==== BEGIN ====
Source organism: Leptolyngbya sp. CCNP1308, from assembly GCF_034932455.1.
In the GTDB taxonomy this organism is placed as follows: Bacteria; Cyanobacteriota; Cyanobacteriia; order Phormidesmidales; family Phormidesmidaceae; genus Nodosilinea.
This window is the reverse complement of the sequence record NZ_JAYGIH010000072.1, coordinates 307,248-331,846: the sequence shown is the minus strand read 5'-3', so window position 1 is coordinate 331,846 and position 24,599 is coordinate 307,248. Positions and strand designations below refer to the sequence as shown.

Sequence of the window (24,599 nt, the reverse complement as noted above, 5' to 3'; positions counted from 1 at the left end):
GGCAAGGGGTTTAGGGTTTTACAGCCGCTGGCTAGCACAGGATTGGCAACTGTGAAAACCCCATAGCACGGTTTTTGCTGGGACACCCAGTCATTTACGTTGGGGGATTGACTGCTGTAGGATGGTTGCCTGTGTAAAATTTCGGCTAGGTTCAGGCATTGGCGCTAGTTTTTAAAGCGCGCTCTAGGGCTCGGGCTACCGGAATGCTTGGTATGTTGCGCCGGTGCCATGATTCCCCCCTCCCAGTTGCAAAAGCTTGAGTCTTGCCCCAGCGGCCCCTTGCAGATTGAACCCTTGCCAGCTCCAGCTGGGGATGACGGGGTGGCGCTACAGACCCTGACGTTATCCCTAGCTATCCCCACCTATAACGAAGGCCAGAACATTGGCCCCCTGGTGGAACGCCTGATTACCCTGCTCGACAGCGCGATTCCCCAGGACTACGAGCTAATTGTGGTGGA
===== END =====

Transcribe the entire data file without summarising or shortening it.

Source organism: Leptolyngbya sp. CCNP1308, from assembly GCF_034932455.1.
In the GTDB taxonomy this organism is placed as follows: Bacteria; Cyanobacteriota; Cyanobacteriia; order Phormidesmidales; family Phormidesmidaceae; genus Nodosilinea.
This window is the reverse complement of the sequence record NZ_JAYGIH010000072.1, coordinates 307,248-331,846: the sequence shown is the minus strand read 5'-3', so window position 1 is coordinate 331,846 and position 24,599 is coordinate 307,248. Positions and strand designations below refer to the sequence as shown.

Sequence of the window (24,599 nt, the reverse complement as noted above, 5' to 3'; positions counted from 1 at the left end):
GGCAAGGGGTTTAGGGTTTTACAGCCGCTGGCTAGCACAGGATTGGCAACTGTGAAAACCCCATAGCACGGTTTTTGCTGGGACACCCAGTCATTTACGTTGGGGGATTGACTGCTGTAGGATGGTTGCCTGTGTAAAATTTCGGCTAGGTTCAGGCATTGGCGCTAGTTTTTAAAGCGCGCTCTAGGGCTCGGGCTACCGGAATGCTTGGTATGTTGCGCCGGTGCCATGATTCCCCCCTCCCAGTTGCAAAAGCTTGAGTCTTGCCCCAGCGGCCCCTTGCAGATTGAACCCTTGCCAGCTCCAGCTGGGGATGACGGGGTGGCGCTACAGACCCTGACGTTATCCCTAGCTATCCCCACCTATAACGAAGGCCAGAACATTGGCCCCCTGGTGGAACGCCTGATTACCCTGCTCGACAGCGCGATTCCCCAGGACTACGAGCTAATTGTGGTGGA